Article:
1:45 AM We start a series of switchbacks through skree. This is supposed to be the hardest part of the climb. As we look down, we can see trails of headlamp lights from the groups below us. We’re pretty far ahead of everyone. It’s getting very cold. My fingers start to tingle from the cold all the way to palm through my light gloves.
4:08 We arrive at the rim of the volcano, Gilman’s Point. I dont know what his point was, but at 5,681 meters I’m not really interested. This is the highest I’ve ever been outside of a plane. At this point, every breath I take is to the capacity of my lungs. My diaphragm is getting sore from my breathing. It’s also getting really cold. At this altitude it is harder for our bodies to generate warmth (though that doesn’t seem to be a problem for me, except in my hands), insulation is less effective, and it’s getting colder the higher we go. Between the breathing and the cold, I’m too tired to do much more than the necessities. The wind is picking up a lot, so I add my windbreaker and my big down mittens. Our guides are good enough to have brought up hot Ginger tea. I gulp this down and it warms me up a little. We have an hour and half to go not including breaks.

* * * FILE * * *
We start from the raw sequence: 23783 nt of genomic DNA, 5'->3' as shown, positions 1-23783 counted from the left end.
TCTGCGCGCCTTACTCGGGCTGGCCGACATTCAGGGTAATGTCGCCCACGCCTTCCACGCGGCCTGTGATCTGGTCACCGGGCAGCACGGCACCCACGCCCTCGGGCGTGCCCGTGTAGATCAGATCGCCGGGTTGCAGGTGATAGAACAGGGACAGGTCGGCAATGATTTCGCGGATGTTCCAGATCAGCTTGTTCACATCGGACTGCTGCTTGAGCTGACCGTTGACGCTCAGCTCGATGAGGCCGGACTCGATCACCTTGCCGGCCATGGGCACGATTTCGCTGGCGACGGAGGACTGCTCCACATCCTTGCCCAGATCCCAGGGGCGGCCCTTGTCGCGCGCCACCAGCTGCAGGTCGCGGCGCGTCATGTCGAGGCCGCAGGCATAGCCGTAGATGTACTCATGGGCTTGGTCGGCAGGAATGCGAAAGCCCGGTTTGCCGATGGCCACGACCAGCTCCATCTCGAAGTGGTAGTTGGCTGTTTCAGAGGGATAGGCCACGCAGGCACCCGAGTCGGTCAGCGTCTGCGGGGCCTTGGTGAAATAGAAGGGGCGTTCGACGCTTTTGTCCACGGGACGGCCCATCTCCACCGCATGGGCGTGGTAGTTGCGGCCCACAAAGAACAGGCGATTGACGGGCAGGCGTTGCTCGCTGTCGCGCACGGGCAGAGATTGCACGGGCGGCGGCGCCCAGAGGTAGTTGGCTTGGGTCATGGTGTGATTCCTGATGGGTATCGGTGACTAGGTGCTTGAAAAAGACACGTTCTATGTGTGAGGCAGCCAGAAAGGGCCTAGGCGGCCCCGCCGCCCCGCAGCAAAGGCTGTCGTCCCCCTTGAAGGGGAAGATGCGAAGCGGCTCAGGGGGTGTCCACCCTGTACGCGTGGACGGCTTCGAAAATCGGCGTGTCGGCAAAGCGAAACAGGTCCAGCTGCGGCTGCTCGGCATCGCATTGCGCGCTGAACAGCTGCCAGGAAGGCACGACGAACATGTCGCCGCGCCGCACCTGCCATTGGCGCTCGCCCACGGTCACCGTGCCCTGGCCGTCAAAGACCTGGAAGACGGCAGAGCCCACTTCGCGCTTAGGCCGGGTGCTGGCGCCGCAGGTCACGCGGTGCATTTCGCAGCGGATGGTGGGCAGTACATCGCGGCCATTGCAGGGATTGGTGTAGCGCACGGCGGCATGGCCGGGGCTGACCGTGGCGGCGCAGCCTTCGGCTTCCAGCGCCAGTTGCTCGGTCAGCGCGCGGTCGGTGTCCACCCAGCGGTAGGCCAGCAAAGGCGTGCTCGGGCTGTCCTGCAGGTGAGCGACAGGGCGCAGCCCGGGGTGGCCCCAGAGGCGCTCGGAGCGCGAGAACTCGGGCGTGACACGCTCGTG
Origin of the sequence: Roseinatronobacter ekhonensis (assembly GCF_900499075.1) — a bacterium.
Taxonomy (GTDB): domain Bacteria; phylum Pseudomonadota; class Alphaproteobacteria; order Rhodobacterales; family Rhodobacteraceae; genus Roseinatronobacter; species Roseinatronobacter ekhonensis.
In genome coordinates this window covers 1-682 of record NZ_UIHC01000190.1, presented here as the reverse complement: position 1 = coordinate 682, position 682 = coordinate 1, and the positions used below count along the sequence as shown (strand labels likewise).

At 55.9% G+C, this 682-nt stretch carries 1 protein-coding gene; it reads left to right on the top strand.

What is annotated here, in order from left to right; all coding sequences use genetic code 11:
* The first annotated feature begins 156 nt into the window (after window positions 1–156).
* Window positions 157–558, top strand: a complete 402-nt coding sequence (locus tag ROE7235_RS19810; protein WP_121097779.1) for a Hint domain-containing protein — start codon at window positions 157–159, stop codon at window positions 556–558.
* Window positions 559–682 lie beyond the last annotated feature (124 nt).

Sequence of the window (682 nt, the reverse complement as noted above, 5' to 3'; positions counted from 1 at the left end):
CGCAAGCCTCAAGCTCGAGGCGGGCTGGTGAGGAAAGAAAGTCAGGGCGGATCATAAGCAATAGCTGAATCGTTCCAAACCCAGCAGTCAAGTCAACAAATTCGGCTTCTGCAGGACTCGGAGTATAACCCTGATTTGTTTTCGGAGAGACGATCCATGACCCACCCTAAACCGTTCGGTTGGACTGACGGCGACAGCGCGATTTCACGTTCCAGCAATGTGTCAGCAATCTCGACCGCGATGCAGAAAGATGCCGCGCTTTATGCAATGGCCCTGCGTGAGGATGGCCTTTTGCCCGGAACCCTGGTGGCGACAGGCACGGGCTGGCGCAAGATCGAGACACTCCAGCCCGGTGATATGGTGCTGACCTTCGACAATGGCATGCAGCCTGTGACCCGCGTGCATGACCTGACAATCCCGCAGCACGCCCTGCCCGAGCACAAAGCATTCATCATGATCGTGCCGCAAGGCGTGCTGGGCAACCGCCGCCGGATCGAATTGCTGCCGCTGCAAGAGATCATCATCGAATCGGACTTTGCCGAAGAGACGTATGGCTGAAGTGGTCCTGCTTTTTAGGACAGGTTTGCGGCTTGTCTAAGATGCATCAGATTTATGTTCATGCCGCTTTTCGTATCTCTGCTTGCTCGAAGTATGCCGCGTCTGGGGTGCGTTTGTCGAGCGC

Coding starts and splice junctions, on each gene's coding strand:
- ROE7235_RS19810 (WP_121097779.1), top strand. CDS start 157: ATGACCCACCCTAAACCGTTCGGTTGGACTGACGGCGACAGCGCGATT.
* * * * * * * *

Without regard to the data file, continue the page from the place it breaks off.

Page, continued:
4:45 I’m not sure what time we passed Stella Point, it wasn’t a terribly exciting moment for us — we’re focused on the summit. The grade of the slope has gotten much easier, but the breathing is still quite labored. My fingers are cold even inside the huge down mittens that have hand warmers inside.
5:20 We can see some flashlights near the peak, we know we’re close. It’s finally starting to sink in, we’re going to make it. We stop briefly for rest. Our guide looks into my eyes, pulls down my balaclava, and asks me to stick out my tongue. I’m tired, but feel fine. He’s not doing this to anyone else. I’m terrified he’s going to tell me I have to turn around when I’m so close. He asks me if I have a headache. I tell him “no, I feel fine” and we continue on. Whew!